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Many-body Green’s function theory for electron-phonon interactions: The Kadanoff-Baym approach to spectral properties of the Holstein dimer

MPS-Authors
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Peng,  Yang
Theory, Fritz Haber Institute, Max Planck Society;
Dahlem Center for Complex Quantum Systems and Fachbereich Physik, Freie Universität Berlin, 14195 Berlin, Germany;

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Appel,  Heiko
Theory, Fritz Haber Institute, Max Planck Society;
Theory Department, Max Planck Institute for the Structure and Dynamics of Matter, Max Planck Society;
European Theoretical Spectroscopy Facility (ETSF);

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Citation

Säkkinen, N., Peng, Y., Appel, H., & van Leeuwen, R. (2015). Many-body Green’s function theory for electron-phonon interactions: The Kadanoff-Baym approach to spectral properties of the Holstein dimer. The Journal of Chemical Physics, 143(23): 234102. doi:10.1063/1.4936143.


Cite as: http://hdl.handle.net/11858/00-001M-0000-0029-5340-5
Abstract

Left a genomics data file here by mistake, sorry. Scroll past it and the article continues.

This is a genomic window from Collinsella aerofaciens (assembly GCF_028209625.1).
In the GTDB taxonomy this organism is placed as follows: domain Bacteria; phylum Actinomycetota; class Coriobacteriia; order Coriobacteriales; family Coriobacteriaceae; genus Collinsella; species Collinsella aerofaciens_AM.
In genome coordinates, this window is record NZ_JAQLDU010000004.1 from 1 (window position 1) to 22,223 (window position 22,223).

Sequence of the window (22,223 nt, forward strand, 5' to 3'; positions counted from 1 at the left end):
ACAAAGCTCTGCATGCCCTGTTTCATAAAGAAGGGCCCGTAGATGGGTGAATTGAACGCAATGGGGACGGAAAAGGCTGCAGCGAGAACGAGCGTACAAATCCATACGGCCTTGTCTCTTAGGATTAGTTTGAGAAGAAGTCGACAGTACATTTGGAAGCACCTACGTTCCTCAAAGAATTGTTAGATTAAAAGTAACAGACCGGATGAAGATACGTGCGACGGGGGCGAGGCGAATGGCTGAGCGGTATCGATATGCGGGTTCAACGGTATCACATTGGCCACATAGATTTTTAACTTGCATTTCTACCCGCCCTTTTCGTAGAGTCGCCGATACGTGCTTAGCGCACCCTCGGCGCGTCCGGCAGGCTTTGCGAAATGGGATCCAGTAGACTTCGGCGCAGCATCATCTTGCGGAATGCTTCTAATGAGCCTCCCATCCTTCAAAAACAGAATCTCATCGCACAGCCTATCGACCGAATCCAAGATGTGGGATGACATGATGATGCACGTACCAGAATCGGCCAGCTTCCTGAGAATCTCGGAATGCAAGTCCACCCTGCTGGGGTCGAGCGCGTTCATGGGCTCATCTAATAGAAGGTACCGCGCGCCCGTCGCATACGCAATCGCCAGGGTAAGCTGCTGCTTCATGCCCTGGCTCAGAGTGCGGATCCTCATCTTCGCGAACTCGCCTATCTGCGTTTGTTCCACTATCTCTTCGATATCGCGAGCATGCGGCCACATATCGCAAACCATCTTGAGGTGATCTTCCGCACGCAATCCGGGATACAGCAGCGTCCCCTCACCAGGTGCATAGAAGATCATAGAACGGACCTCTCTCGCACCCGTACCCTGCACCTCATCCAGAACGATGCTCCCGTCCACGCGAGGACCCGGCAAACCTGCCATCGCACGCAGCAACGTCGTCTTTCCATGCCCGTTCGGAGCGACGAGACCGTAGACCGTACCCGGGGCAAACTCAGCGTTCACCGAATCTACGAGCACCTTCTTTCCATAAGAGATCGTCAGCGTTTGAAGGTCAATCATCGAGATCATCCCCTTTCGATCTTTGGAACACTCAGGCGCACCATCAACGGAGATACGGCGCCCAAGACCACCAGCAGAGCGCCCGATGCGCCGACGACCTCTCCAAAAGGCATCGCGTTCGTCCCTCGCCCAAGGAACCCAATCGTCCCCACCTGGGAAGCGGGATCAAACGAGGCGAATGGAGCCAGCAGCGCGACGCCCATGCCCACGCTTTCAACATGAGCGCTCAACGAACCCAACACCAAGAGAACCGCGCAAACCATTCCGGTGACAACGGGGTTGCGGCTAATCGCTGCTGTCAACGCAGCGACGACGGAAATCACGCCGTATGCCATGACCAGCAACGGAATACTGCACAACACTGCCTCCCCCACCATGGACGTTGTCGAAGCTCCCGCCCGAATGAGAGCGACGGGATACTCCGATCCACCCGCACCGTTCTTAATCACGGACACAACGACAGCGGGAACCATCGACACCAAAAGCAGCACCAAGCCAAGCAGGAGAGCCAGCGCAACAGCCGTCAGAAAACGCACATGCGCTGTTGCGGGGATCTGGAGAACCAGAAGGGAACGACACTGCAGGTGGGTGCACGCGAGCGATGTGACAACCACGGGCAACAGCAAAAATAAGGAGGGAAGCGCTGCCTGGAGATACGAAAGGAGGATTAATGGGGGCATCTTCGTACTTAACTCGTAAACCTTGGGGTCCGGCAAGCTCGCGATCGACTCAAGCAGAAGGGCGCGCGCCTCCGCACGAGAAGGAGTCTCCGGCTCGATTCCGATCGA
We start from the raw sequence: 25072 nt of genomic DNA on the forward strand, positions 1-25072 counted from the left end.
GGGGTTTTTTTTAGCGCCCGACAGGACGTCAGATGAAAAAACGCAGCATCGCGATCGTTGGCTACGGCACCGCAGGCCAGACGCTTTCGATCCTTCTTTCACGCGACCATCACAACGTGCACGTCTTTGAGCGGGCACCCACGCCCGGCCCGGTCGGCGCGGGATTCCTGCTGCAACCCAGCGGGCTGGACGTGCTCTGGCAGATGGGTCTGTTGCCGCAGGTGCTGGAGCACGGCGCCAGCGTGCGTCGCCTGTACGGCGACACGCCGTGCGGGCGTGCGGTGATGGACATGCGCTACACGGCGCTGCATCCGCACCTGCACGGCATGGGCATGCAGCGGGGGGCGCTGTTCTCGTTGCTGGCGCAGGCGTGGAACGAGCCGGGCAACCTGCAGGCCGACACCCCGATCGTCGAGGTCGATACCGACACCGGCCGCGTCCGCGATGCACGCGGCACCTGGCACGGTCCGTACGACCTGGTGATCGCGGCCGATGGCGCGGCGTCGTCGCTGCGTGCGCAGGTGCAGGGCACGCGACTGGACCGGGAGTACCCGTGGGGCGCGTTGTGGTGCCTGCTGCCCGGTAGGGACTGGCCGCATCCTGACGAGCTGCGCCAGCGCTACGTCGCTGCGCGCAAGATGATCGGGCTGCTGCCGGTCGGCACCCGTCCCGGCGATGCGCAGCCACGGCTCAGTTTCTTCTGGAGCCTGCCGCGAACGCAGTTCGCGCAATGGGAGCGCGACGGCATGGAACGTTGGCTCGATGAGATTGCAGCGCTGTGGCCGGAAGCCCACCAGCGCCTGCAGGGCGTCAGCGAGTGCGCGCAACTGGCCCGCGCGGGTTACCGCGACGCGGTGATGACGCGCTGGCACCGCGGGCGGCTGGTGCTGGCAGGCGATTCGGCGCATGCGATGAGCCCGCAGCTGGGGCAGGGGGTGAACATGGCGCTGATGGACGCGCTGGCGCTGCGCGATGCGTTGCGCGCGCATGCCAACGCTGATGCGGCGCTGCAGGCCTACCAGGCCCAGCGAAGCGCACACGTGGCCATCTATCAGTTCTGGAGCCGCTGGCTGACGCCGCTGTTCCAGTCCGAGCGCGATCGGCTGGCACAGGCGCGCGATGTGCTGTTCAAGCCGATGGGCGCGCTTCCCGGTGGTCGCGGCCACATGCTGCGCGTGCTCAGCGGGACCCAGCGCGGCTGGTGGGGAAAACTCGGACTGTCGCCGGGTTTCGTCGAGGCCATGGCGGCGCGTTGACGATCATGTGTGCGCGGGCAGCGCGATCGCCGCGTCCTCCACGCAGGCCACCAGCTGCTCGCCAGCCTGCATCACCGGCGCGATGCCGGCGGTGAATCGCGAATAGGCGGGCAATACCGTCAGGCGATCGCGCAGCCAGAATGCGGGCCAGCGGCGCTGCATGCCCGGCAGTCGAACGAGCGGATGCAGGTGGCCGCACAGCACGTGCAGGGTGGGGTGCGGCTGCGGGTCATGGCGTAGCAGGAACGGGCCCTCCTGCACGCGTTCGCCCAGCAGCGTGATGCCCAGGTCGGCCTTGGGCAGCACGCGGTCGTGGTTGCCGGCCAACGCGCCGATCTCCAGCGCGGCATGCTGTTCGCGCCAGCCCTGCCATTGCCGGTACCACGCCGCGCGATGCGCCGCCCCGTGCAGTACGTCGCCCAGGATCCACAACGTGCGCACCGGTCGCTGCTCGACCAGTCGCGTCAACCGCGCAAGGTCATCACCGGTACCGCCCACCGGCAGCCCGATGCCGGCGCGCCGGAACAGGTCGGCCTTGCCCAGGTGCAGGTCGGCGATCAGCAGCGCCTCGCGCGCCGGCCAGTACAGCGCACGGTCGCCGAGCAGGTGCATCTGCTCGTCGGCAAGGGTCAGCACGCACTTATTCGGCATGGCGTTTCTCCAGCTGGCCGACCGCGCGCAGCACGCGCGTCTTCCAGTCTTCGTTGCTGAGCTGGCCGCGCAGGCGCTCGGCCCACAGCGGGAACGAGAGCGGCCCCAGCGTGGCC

We present a Kadanoff-Baym formalism to study time-dependent phenomena for systems of interacting electrons and phonons in the framework of many-body perturbation theory. The formalism takes correctly into account effects of the initial preparation of an equilibrium state and allows for an explicit time-dependence of both the electronic and phononic degrees of freedom. The method is applied to investigate the charge neutral and non-neutral excitation spectra of a homogeneous, two-site, two-electron Holstein model. This is an extension of a previous study of the ground state properties in the Hartree (H), partially self-consistent Born (Gd) and fully self-consistent Born (GD) approximations published in Säkkinen et al. [J. Chem. Phys. 143, 234101 (2015)]. Here, the homogeneous ground state solution is shown to become unstable for a sufficiently strong interaction while a symmetry-broken ground state solution is shown to be stable in the Hartree approximation. Signatures of this instability are observed for the partially self-consistent Born approximation but are not found for the fully self-consistent Born approximation. By understanding the stability properties, we are able to study the linear response regime by calculating the density-density response function by time-propagation. This amounts to a solution of the Bethe-Salpeter equation with a sophisticated kernel. The results indicate that none of the approximations is able to describe the response function during or beyond the bipolaronic crossover for the parameters investigated. Overall, we provide an extensive discussion on when the approximations are valid and how they fail to describe the studied exact properties of the chosen model system.